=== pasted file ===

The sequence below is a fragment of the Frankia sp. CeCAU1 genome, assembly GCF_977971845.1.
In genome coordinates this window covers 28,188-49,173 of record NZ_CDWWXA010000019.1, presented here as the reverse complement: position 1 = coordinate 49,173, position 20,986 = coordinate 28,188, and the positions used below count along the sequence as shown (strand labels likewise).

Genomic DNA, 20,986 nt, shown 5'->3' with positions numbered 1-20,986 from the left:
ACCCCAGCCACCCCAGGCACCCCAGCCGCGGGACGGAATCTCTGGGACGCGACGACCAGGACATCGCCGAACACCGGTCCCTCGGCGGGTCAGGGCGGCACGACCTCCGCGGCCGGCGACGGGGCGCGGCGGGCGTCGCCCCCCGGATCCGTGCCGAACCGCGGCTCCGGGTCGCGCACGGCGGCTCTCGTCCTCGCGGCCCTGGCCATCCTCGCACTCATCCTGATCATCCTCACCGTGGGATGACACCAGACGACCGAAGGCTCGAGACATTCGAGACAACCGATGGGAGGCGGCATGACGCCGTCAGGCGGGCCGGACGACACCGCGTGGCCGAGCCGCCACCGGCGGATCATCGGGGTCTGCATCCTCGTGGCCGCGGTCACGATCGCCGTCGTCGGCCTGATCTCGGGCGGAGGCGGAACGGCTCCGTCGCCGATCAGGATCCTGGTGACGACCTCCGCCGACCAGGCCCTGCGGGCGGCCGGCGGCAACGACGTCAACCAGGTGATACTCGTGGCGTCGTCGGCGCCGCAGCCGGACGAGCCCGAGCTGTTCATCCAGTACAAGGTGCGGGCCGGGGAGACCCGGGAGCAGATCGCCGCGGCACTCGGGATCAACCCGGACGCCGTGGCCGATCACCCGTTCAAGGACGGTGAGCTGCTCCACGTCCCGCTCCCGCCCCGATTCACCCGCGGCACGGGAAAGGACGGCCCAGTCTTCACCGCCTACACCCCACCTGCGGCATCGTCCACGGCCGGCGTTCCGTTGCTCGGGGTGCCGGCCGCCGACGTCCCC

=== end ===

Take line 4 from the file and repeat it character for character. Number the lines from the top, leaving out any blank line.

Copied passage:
ACCCCAGCCACCCCAGGCACCCCAGCCGCGGGACGGAATCTCTGGGACGCGACGACCAGGACATCGCCGAACACCGGTCCCTCGGCGGGTCAGGGCGGCACGACCTCCGCGGCCGGCGACGGGGCGCGGCGGGCGTCGCCCCCCGGATCCGTGCCGAACCGCGGCTCCGGGTCGCGCACGGCGGCTCTCGTCCTCGCGGCCCTGGCCATCCTCGCACTCATCCTGATCATCCTCACCGTGGGATGACACCAGACGACCGAAGGCTCGAGACATTCGAGACAACCGATGGGAGGCGGCATGACGCCGTCAGGCGGGCCGGACGACACCGCGTGGCCGAGCCGCCACCGGCGGATCATCGGGGTCTGCATCCTCGTGGCCGCGGTCACGATCGCCGTCGTCGGCCTGATCTCGGGCGGAGGCGGAACGGCTCCGTCGCCGATCAGGATCCTGGTGACGACCTCCGCCGACCAGGCCCTGCGGGCGGCCGGCGGCAACGACGTCAACCAGGTGATACTCGTGGCGTCGTCGGCGCCGCAGCCGGACGAGCCCGAGCTGTTCATCCAGTACAAGGTGCGGGCCGGGGAGACCCGGGAGCAGATCGCCGCGGCACTCGGGATCAACCCGGACGCCGTGGCCGATCACCCGTTCAAGGACGGTGAGCTGCTCCACGTCCCGCTCCCGCCCCGATTCACCCGCGGCACGGGAAAGGACGGCCCAGTCTTCACCGCCTACACCCCACCTGCGGCATCGTCCACGGCCGGCGTTCCGTTGCTCGGGGTGCCGGCCGCCGACGTCCCC